Complete Definition of "impute"

was wotd|2007|March|30
English

Etymology
F. imputer, L. imputare âto bring into the reckoningâ, âchargeâ, âimputeâ.

Pronunciation
IPA|/ɪmËpjuËt/
audio|en-us-impute.ogg|Audio (US)
rhymes|uËt

Verb
en-verb|imput|ing

  1. transitive To reckon as pertaining or attributable; to charge; to ascribe; to attribute; to set to the account of; to charge to one as the author, responsible originator, or possessor; -- generally in a bad sense.

#* Nor you, ye proud, impute to these the fault, If memory o'er their tomb no trophies raise. --Gray.
#* One vice of a darker shade was imputed to him - envy. --Macaulay.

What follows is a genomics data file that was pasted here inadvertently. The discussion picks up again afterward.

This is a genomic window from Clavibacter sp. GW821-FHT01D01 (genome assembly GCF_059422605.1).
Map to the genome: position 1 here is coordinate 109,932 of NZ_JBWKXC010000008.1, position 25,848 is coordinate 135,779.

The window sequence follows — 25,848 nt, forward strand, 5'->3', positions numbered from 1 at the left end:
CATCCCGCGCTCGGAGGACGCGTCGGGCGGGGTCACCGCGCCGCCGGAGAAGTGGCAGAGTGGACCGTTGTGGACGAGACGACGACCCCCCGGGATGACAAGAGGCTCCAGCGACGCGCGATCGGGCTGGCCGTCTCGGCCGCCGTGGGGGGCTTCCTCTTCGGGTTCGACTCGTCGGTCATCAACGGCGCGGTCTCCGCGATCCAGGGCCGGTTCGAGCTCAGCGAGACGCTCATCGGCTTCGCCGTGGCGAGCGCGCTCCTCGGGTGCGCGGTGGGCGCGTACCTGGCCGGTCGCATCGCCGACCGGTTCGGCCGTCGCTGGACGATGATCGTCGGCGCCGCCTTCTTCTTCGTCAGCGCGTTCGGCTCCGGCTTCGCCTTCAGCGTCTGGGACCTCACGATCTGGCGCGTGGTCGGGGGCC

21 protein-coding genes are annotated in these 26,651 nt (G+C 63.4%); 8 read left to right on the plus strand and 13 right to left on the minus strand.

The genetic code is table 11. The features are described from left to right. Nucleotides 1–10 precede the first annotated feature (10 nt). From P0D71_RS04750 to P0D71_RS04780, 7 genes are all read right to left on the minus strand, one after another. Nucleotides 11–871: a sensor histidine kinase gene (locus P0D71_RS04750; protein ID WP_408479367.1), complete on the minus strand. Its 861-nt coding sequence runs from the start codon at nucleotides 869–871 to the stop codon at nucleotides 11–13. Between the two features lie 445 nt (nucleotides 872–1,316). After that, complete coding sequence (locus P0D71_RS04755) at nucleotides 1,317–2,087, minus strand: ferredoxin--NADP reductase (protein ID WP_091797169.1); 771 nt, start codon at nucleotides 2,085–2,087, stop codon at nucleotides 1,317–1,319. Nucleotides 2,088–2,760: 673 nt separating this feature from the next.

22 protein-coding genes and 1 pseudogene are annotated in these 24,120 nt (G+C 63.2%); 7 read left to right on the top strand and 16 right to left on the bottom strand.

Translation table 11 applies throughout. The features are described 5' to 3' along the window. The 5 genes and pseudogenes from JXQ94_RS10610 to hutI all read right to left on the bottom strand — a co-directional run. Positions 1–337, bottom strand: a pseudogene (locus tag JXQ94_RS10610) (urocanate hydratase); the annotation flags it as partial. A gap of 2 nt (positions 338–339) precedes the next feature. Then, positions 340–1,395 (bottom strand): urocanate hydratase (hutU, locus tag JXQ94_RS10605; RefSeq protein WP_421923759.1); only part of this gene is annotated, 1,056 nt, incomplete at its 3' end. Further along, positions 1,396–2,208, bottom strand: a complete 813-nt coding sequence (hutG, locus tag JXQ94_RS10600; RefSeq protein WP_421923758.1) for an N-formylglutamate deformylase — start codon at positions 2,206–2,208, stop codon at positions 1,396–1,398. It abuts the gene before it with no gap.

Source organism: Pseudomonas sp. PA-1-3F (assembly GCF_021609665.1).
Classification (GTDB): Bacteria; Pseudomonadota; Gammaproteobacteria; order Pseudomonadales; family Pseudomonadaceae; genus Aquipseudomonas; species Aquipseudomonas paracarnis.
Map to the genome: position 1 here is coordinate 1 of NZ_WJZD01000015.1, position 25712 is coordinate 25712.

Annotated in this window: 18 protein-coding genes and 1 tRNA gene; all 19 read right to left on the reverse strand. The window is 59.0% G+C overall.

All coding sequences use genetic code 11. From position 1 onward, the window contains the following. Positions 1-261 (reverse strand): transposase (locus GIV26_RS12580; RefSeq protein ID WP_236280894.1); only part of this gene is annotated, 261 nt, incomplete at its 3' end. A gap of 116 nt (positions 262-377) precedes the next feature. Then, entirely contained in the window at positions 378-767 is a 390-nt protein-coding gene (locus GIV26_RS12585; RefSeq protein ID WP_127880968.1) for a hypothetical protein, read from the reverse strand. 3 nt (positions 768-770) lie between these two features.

1. transitive theology To adjudge as one's own (the sin or righteousness) of another; as, the righteousness of Christ is imputed to us.

#* It was imputed to him for righteousness. --Rom. iv. 22.

  1. transitive To take account of; to consider; to regard.

#* If we impute this last humiliation as the cause of his death. --Gibbon.

  1. transitive To attribute or credit to.

#: We imputed this quotation to Shakespeare.
#: People impute great cleverness to cats.

  1. transitive To attribute (responsibility or fault) to a cause or source.

#: The teacher imputed the student's failure to his nervousness.

Synonyms
ascribe, assign, attribute, charge, reckon, consider, imply, insinuate

Related terms
imputability
imputable
imputableness
imputably
imputation
imputed

Translations
Spanish: imputar

References
R:Century 1911
R:Webster 1913

fr:impute
io:impute
it:impute
fi:impute
vi:impute
zh:impute

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